Please use this identifier to cite or link to this item: http://hdl.handle.net/1893/29811
Appears in Collections:Law and Philosophy Journal Articles
Peer Review Status: Refereed
Title: Picture this: A review of research relating to narrative processing by moving image versus language
Author(s): Jajdelska, Elspeth
Anderson, Miranda
Butler, Christopher
Fabb, Nigel
Finnigan, Elizabeth
Garwood, Ian
Kelly, Steve
Kirk, Wendy
Kukkonen, Karin
Mullally, Sinead
Schwan, Stephan
Keywords: narrative
media
reading
film
fiction
comprehension
literature
cognitive humanities
Issue Date: 26-Jun-2019
Citation: Jajdelska E, Anderson M, Butler C, Fabb N, Finnigan E, Garwood I, Kelly S, Kirk W, Kukkonen K, Mullally S & Schwan S (2019) Picture this: A review of research relating to narrative processing by moving image versus language. Frontiers in Psychology, 10 p. 15, Art. No.: 1161. https://doi.org/10.3389/fpsyg.2019.01161
Abstract: Reading fiction for pleasure is robustly correlated with improved cognitive attainment and other benefits. It is also in decline among young people in developed nations, in part because of competition from moving image fiction. We review existing research on the differences between reading or hearing verbal fiction and watching moving image fiction, as well as looking more broadly at research on image or text interactions and visual versus verbal processing. We conclude that verbal narrative generates more diverse responses than moving image narrative. We note that reading and viewing narrative are different tasks, with different cognitive loads. Viewing moving image narrative mostly involves visual processing with some working memory engagement, whereas reading narrative involves verbal processing, visual imagery and personal memory (Xu et al 2005). Attempts to compare the two suggest that existing research is flawed as attempts to create equivalent stimuli and task-demands face a number of challenges. We discuss the difficulties of such comparative approaches. We then investigate the possibility of identifying lower-level processing mechanisms that might distinguish cognition of the two media, and propose internal scene construction and working memory as foci for future research. Although many of the sources we draw on concentrate on English-speaking participants in European or North American settings, we also cover material relating to speakers of Dutch, German, Hebrew and Japanese in their respective countries, and studies of a remote Turkish mountain community.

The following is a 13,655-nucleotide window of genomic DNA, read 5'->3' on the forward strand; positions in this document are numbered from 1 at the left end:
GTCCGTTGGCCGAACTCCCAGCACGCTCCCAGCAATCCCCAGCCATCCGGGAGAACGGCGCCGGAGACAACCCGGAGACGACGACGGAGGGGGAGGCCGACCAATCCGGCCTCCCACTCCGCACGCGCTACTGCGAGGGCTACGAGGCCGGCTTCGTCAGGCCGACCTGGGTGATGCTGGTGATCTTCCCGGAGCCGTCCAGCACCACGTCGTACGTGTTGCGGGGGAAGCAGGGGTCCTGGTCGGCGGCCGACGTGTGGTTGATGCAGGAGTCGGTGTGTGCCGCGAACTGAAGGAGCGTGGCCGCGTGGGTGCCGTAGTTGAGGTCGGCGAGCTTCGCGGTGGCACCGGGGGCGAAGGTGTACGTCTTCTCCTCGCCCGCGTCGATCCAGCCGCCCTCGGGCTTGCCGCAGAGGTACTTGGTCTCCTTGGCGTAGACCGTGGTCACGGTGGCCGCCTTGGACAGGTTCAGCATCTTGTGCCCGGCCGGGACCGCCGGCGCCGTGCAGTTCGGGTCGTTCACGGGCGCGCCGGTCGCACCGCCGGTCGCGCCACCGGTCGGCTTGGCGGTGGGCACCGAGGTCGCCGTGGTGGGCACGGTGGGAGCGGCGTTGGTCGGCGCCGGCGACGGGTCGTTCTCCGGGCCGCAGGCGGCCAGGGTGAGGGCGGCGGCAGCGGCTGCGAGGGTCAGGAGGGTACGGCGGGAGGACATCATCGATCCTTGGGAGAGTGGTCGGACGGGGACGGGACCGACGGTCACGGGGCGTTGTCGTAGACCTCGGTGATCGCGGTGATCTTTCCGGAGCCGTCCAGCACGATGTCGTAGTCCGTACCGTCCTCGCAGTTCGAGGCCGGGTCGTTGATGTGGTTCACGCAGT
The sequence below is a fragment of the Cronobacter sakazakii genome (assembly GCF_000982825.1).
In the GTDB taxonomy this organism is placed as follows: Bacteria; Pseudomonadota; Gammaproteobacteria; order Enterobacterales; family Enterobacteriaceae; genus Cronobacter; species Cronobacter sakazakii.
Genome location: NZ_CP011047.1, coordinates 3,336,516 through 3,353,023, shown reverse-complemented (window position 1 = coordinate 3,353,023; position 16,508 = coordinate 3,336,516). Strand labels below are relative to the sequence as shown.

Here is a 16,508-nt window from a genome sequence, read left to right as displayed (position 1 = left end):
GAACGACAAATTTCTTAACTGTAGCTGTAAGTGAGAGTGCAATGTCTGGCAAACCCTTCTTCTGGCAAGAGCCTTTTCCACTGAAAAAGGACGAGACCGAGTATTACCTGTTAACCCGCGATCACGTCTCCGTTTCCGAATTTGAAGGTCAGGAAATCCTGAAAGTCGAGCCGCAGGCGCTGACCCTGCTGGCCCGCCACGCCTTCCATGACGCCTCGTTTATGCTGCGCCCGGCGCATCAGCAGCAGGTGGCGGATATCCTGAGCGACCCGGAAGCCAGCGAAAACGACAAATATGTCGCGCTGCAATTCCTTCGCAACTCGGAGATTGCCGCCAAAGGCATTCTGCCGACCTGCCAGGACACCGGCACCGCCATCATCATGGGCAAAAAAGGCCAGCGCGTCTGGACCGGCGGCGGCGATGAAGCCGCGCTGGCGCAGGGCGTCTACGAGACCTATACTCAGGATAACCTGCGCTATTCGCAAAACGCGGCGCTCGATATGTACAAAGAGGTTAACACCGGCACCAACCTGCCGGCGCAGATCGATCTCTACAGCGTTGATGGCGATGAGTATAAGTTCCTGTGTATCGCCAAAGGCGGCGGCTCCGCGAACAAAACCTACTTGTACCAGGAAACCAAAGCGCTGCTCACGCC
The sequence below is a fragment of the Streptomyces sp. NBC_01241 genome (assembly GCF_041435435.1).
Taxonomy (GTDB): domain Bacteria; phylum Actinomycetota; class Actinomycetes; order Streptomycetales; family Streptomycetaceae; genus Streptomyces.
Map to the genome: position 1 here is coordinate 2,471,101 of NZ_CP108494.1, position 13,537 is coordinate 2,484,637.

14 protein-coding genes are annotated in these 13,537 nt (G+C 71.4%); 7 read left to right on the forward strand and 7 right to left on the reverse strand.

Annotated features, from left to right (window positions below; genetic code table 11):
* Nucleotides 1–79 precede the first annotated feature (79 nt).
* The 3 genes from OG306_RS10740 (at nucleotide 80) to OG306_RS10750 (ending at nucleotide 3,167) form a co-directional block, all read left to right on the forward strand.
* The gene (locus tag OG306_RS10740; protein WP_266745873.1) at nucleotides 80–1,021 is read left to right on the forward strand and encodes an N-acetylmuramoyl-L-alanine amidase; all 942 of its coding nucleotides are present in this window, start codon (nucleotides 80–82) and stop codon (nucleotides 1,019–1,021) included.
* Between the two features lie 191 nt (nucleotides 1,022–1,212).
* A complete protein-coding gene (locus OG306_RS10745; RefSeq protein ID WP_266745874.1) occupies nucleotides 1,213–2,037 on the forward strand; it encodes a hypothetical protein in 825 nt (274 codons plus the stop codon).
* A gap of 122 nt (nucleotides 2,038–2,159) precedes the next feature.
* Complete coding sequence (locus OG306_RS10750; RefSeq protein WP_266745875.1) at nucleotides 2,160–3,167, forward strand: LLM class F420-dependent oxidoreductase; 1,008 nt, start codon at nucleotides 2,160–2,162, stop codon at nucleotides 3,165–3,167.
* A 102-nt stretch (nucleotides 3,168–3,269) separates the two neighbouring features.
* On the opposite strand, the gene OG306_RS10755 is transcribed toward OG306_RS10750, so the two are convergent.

DOI Link: 10.3389/fpsyg.2019.01161
Rights: © 2019 Jajdelska, Anderson, Butler, Fabb, Finnigan, Garwood, Kelly, Kirk, Kukkonen, Mullally and Schwan. This is an open-access article distributed under the terms of the Creative Commons Attribution License (CC BY - https://creativecommons.org/licenses/by/4.0/). The use, distribution or reproduction in other forums is permitted, provided the original author(s) and the copyright owner(s) are credited and that the original publication in this journal is cited, in accordance with accepted academic practice. No use, distribution or reproduction is permitted which does not comply with these terms.

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